This is the third major student debt buy for Rolling Jubilee, which in 2012 canceled $15 million worth of debt from medical bills, and last year canceled $3.9 million in student debt, also from former Everest College students. On both occasions the group took advantage of the secondary debt market to buy debts from brokers for pennies on the dollar. When loans are left unpaid for long enough, lenders will eventually cut their losses and sell the accounts to debt brokers for a fraction of the value of the original loans. Technically, anyone can buy this “distressed debt,” so long as they are an incorporated company.

Rolling Jubilee, which is registered as a 501c4 non-profit, purchased the debts from brokers in bundles. The bundles are labeled with the name of the organization to which the money was originally owed (making it possible to buy debts specifically owed to Everest College, for example), but they’re otherwise anonymized, so it is impossible to know the identities of the individual debtors until after the purchases.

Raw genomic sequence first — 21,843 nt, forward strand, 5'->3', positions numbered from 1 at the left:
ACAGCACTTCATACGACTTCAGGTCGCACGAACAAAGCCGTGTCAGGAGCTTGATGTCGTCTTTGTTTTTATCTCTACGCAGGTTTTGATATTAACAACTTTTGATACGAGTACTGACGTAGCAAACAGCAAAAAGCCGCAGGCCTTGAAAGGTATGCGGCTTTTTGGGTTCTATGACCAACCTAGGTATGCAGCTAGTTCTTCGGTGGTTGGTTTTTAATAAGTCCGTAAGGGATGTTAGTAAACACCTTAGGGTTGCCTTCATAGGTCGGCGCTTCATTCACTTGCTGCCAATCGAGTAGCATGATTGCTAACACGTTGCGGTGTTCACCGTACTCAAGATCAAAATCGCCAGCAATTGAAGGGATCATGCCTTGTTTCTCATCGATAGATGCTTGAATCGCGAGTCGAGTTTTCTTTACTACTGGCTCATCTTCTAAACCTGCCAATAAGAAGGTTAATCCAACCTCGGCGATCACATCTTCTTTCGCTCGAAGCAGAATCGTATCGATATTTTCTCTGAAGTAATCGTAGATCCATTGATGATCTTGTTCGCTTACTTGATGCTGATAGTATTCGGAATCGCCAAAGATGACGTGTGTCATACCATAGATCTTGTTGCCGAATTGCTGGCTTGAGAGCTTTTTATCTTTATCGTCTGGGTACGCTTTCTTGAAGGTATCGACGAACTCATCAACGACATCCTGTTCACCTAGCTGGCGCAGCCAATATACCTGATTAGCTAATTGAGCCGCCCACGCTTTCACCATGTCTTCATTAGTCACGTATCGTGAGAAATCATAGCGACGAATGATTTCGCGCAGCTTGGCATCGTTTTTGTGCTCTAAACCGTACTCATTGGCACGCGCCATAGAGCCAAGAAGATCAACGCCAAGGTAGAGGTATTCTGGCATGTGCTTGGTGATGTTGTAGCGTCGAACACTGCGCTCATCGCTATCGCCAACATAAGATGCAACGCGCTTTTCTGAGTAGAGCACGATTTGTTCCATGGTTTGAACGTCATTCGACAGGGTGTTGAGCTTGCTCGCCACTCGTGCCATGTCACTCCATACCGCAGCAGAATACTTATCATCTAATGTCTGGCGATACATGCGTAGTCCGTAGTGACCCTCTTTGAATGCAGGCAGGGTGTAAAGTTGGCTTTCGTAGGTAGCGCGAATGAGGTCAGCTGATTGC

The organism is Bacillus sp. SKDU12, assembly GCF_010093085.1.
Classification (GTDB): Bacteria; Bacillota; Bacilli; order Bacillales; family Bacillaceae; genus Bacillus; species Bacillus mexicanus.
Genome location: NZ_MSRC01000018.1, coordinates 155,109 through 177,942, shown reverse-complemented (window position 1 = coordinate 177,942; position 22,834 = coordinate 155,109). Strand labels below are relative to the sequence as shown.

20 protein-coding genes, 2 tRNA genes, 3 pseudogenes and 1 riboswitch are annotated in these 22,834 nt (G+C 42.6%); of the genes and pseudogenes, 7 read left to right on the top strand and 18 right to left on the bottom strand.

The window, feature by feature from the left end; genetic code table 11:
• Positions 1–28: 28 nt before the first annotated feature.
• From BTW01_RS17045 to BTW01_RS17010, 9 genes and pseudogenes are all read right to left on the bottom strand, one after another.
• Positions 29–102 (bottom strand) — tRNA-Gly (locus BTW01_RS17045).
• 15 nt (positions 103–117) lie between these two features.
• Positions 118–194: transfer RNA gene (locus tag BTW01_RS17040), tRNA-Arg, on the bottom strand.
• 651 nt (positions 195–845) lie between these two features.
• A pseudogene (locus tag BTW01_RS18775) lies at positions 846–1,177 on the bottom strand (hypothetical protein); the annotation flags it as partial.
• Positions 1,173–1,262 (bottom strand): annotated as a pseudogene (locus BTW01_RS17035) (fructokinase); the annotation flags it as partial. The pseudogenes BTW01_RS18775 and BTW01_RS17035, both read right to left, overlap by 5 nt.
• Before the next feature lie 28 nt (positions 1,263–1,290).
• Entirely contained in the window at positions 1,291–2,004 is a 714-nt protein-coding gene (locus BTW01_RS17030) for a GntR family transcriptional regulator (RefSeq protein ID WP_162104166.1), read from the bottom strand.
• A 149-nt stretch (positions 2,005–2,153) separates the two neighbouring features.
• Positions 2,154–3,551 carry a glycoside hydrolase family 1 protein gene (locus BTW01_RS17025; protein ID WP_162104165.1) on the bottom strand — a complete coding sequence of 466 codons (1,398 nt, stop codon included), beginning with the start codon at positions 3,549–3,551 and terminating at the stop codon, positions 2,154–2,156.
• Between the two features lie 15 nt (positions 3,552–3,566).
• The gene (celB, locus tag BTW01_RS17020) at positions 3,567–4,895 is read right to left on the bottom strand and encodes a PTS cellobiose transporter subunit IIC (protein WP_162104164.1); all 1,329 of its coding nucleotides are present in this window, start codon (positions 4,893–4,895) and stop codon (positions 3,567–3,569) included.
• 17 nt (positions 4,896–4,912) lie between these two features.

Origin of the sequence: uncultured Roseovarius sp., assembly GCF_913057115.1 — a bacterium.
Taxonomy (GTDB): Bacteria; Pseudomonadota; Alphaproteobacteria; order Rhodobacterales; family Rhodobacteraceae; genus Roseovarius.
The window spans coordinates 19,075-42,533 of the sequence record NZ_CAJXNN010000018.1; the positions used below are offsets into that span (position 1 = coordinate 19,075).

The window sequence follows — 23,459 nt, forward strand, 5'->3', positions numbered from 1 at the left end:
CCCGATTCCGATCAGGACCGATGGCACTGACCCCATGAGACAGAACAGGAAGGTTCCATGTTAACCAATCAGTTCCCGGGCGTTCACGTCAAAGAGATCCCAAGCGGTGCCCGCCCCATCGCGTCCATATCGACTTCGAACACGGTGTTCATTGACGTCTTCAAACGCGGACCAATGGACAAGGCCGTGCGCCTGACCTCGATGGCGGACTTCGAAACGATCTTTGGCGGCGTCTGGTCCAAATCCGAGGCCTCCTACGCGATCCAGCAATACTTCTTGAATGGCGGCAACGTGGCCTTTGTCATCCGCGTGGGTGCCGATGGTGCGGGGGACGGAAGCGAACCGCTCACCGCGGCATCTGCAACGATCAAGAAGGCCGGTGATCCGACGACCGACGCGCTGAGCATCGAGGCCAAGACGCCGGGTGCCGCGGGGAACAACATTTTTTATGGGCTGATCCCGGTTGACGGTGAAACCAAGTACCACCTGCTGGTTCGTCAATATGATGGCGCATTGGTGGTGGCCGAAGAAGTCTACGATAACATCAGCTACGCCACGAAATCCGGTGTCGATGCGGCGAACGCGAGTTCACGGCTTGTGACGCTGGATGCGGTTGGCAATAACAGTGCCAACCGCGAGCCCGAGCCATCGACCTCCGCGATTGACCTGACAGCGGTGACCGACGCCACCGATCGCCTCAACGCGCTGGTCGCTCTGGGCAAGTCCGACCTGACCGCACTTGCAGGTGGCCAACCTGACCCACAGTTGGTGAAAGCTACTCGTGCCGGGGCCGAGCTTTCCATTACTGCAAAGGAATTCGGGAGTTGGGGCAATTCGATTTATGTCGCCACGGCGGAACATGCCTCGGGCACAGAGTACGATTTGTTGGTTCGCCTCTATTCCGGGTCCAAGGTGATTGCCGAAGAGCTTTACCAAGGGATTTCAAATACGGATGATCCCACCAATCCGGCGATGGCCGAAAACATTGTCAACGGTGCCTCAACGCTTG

“It’s an awesome thing to send letters to people that say, ‘Here’s a no-strings-attached gift. But we also know that it’s treating the symptom and not the disease,” says Taylor. “The bigger point is that the Department of Education is just being relentless.”

That’s where the debt strike comes in.

“If I could really have it my way, I would have all for-profit schools shut down,” says Latonya Suggs, 28, who joined the strike this fall. Suggs is $63,000 in debt after completing a two-year program in criminal justice at Everest. After she graduated, she learned she wasn’t qualified to be a probation officer in Ohio, where she lives, even though that was the job she thought she was training for. She now works as a security guard for $9 an hour, and barely scrapes by. “I hate my job. I didn’t want a job. I wanted a career,” she says.

“We go into debt trying to better ourselves,” she says. “I don’t want other students to have to go through this.”